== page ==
Child abuse scandal shocks Pakistan, families angry at police

Parents at the centre of a growing child abuse scandal in Pakistan accuse police of failing to do enough to break up a paedophile ring in Punjab province, the prime minister’s political heartland.

HUSAIN KHAN WALA, PAKISTAN (AUGUST 9, 2015) (REUTERS) – Parents at the centre of a growing child abuse scandal in Pakistan accused police on Monday (August 10) of failing to do enough to break up a paedophile ring in Punjab province, the prime minister’s political heartland.

Villagers in the central Punjabi village of Husain Khan Wala told Reuters that a prominent family there has for years forced children to perform sex acts on video. The footage was sold or used to blackmail their impoverished families.

Mothers who did not want to be identified, spoke to Reuters on Monday.

One said her son was a victim, but when she tried to file a report at the Ganda Singh Wala police station, they locked up her son instead.

“They (police) did not register a case, but instead of registering a (report), they took my son into custody. I pleaded before the SP (Superintendent of Police) that he was innocent,” she said.

Her 15-year-old son is still in jail, she added.

Another woman said the abusers threatened her family when she complained to police.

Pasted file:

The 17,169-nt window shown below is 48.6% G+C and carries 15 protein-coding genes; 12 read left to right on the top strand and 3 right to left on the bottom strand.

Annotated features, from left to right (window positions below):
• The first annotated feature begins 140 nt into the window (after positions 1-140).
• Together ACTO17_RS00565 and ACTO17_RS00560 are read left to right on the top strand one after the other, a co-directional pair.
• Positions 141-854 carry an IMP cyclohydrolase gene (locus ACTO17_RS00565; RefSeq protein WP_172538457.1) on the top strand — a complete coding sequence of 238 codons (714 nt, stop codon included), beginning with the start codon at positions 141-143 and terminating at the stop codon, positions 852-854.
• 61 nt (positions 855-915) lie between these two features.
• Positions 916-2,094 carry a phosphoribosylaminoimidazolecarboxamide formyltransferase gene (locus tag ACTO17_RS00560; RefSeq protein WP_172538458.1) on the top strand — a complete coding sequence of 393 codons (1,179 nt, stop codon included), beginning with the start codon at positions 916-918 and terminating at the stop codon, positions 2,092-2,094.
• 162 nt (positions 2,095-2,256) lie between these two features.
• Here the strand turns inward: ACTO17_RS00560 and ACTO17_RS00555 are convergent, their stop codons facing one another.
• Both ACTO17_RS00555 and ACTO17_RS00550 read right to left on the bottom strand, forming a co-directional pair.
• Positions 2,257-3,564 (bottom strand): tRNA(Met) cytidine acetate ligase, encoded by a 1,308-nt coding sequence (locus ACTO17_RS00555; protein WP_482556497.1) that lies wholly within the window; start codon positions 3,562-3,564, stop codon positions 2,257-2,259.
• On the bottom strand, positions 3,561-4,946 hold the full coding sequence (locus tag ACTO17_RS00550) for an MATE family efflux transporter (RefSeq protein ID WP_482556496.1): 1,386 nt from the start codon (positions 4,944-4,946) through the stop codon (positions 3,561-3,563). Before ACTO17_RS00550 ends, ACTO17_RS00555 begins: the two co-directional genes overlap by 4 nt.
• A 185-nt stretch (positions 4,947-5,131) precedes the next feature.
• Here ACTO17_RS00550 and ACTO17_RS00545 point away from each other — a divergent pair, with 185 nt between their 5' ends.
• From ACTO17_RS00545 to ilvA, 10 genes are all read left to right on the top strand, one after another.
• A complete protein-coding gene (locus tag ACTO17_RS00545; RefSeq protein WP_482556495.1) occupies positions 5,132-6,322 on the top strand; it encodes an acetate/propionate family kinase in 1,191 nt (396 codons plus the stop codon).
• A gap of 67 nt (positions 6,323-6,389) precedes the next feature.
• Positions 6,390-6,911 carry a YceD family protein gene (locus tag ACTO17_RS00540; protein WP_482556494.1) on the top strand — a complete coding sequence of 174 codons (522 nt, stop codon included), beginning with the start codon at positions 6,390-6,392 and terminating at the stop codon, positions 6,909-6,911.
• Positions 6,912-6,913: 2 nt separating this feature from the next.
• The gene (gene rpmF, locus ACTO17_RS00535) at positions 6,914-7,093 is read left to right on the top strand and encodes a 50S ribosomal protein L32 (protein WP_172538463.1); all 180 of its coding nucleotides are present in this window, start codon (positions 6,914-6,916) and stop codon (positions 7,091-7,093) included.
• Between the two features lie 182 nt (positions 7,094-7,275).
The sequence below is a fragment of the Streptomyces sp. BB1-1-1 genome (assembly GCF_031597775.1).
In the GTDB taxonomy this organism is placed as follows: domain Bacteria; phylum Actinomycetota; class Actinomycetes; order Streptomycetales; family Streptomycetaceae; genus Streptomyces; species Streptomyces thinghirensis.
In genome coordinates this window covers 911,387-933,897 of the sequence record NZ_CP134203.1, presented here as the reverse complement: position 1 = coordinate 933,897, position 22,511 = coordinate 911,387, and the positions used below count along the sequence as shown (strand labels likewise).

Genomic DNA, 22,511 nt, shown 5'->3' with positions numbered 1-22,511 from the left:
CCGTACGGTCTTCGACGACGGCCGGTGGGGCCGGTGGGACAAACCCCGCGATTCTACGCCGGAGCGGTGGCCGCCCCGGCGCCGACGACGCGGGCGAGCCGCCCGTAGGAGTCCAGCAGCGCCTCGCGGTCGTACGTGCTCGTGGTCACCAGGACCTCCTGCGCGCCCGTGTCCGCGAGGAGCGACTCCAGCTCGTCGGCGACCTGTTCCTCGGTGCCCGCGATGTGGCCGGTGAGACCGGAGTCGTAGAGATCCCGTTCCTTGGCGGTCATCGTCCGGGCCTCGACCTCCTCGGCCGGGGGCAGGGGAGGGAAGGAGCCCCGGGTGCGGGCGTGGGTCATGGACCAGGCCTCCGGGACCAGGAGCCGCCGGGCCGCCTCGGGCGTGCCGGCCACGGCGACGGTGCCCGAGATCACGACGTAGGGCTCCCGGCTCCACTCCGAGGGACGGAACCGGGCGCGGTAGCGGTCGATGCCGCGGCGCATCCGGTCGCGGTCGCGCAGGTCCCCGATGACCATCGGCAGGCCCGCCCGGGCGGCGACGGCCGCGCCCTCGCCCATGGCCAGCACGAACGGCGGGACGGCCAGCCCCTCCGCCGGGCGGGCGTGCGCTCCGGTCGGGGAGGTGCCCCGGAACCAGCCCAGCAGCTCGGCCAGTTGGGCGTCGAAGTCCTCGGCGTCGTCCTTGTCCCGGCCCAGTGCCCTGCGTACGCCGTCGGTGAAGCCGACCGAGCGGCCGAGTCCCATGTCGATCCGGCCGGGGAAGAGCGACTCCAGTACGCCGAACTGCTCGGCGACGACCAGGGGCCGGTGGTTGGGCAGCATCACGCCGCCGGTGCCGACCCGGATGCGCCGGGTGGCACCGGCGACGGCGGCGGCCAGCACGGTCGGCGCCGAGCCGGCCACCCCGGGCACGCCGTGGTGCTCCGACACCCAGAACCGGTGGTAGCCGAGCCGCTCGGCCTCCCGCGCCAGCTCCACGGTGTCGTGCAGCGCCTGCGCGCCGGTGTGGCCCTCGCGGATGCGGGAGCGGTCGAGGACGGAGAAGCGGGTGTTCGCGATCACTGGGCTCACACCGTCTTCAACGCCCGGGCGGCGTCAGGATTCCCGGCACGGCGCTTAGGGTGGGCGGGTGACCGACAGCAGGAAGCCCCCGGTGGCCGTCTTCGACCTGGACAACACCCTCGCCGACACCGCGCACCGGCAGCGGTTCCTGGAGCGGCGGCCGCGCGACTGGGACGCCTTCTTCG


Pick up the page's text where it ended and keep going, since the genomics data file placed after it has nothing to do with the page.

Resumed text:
“I fainted after seeing the video of my young, beautiful child. I immediately registered a complaint (to police),” she said.

“They were cruel to children. The kids were being intimidated in these videos with weapons like axe and choppers. They were drugged,” she said, adding that children as young as five years old were made to perform oral sex.

If an inquiry found inadequate police work or complicity, the scandal could engulf the provincial government, headed by the brother of Prime Minister Nawaz Sharif.

District Police Officer Rai Babar said the force would act decisively. He said It was a very murky situation

“Seven cases have been registered and as I said, 12 accused are under arrest,” said Babar.

Police have arrested seven suspects, but downplayed the scale of the abuse, suggesting a land dispute may have sparked accusations.

The independent Human Rights Commission of Pakistan issued a statement saying “all attempts made to suppress or twist the information, and there have been many, should be strongly condemned and must also be probed.”

On Sunday, Sharif said in a statement: “The culprits will be given the harshest possible punishment.”

Lawyer Latif Sra, representing some of the victims, said that he has personally met hundreds of parents who had not yet come forward to file official complaints, either out of fear or shame.

Activist Mobeen Ghaznavi said he had 130 video clips containing abuse.

In one clip seen by Reuters, a boy cowers and cries before putting his hands over the camera lens. In another, a groggy boy is beaten and abused as a man tells him: “I will not stop until you smile.”

Three 15-year-old boys told Reuters they were abused for several years. Two said they were threatened with weapons that included a knife, an axe and a gun.

One 18-year-old told Reuters he had been abused since he was 10. He stole cash and jewellery from his family after his abusers blackmailed him, he said.